These are the slides that accompany my free, three-part video series, The Platform Revolution.
Many words in the English language are difficult. In fact, there’s even a Dictionary of Difficult Words, but none are more difficult than the ones in the four sentences I share in this episode.
If you are going to lead well, you have to get proficient in the use of these sentences. And, I’ll tell you a little secret: most leaders aren’t good at these, and it’s costing them—big time!
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When I was young, a boy could get a copy of D.C. Beard’s American Boy’s Handy Book, and girls could get The American Girl’s Handy Book (though I knew less about that one for obvious reasons).
Books like these and many others, including the more recent Dangerous Book for Boys, provide tons of information on all sorts of projects.
A little over a year ago, we launched Platform University. Since that time, it has been fascinating to watch how the world of platform-building has changed.
If you want the short version, it is this: platform building is getting easier every year. For the first time in history, ordinary people can build a real business or take their existing business to a new level.
If there is one frustration that I hear more than any other from people working on their platform, it’s that they’re not going far enough fast enough. They get stuck on being stuck and discouraged whenever someone goes flying by.
If you’re one of these people, you’re in luck. My grandson Jonah has the answer.
He’s only three years old but zooms past older kids at the park on his little two-wheeler. Unlike a lot of those older kids, he doesn’t have training wheels on his bike. They’re astonished when he zips by, peddling like he’s going to win the Tour de France.
My first big corporate job came with lots of perks. But after just a few weeks, I noticed some disturbing behavior among my peers and the company’s leadership.
I eventually came to the conclusion that my values just didn’t sync with the company’s. We were on a collision course. I knew I had to find a company that shared my values—or start one.
Building a values-based organization is critical if you want to create a culture that achieves lasting impact. But values have to be more than platitudes. You have to translate them into behaviors. And to do that, you have to drive them deep into the organization.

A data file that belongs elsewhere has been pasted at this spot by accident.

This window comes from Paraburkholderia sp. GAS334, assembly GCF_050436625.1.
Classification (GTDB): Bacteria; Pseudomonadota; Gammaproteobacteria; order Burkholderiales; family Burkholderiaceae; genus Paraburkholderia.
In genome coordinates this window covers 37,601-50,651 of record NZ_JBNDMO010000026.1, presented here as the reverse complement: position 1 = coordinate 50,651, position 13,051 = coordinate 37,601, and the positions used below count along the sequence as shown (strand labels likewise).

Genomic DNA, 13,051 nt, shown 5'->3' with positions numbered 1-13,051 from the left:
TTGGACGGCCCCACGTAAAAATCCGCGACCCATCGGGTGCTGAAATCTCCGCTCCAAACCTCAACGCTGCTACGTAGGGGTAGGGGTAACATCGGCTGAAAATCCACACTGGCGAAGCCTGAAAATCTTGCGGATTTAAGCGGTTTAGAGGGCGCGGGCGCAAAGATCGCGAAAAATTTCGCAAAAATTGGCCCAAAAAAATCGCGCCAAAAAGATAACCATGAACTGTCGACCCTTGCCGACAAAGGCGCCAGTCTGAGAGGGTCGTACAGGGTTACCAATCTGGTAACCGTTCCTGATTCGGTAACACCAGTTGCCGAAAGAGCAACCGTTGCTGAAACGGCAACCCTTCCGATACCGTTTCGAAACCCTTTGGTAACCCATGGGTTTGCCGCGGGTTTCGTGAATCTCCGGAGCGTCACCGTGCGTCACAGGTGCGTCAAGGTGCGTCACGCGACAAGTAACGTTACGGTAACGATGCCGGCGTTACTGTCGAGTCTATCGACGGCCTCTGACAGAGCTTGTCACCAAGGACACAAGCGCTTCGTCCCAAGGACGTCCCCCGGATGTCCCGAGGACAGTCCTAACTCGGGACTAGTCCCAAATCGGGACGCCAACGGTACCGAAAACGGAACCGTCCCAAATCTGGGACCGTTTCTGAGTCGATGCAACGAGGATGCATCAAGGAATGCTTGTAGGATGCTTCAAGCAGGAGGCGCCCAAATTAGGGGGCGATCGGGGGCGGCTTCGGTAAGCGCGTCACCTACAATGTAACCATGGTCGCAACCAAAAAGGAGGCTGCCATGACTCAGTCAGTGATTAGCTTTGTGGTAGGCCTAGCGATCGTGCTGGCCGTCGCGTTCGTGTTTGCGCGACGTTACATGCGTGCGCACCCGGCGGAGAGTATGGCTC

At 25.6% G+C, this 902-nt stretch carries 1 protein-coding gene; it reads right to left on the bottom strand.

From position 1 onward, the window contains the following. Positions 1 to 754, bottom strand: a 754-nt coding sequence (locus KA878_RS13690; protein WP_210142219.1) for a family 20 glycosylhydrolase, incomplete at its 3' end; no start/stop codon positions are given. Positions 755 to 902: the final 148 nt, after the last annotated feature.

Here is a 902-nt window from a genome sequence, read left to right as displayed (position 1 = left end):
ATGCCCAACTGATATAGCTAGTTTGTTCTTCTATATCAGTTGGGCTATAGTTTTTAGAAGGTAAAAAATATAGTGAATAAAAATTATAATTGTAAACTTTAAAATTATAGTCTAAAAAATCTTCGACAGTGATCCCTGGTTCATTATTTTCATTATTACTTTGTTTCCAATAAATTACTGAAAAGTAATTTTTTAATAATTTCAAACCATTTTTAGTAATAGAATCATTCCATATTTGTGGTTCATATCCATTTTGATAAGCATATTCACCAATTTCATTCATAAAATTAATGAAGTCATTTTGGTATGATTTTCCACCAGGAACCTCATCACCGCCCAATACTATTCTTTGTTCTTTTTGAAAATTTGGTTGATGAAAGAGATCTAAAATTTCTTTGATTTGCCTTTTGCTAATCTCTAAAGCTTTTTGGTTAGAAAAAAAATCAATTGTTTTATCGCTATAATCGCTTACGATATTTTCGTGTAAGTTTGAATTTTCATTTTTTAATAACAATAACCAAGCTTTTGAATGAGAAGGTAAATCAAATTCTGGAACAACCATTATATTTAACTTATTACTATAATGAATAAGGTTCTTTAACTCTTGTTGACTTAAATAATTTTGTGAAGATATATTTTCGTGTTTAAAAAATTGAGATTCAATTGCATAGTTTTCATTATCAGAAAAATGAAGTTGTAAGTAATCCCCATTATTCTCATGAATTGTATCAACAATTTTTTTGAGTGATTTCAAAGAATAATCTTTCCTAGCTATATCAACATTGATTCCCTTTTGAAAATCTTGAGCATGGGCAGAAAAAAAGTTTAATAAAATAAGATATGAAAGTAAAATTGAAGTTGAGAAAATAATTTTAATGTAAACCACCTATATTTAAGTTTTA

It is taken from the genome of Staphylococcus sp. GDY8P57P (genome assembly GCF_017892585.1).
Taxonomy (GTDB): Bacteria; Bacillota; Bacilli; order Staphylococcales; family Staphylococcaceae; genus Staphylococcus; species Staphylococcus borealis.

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When I left the corporate suite at Thomas Nelson I planned to write and speak full time. And that’s exactly what I did at first. One year in fact I gave over 40 keynotes. It felt great! It also felt totally, utterly, completely exhausting.
I had come to the realization that, even as an executive in a major corporation, ultimately all of us are freelancers. Some just have more customers than others. And the more customers you have the better chance you have at thriving in uncertain times.
Whenever I talk with bloggers, podcasters, and other online platform builders, they express a common frustration: they are not seeing their audience grow. They seem to be stuck at their current level.
For example, one of the most popular features at Platform University is our “Member Makeover.” This is where my daughter Megan and I review one of our member’s platforms, including their website(s) and social media channels.
Executives who do not ask themselves, ‘What can I contribute?’ are not only likely to be aiming too low, they are likely to aim at the wrong things.— Peter Drucker
How do you make change happen? More than that, how do you make the right change happen? When there is a gap between what is and what you want to be, how do you cross that gap?
This is where we enter the realm of goals.
When I started building my platform, it never occurred to me to make money from it. When someone suggested I start accepting advertising, I resisted because I thought (erroneously) it would compromise my integrity.
Then I realized that all professional creatives charge for their work. In fact, this is what separates the professionals from the amateurs.
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The difference between successful people and very successful people is that very successful people say “no” to almost everything.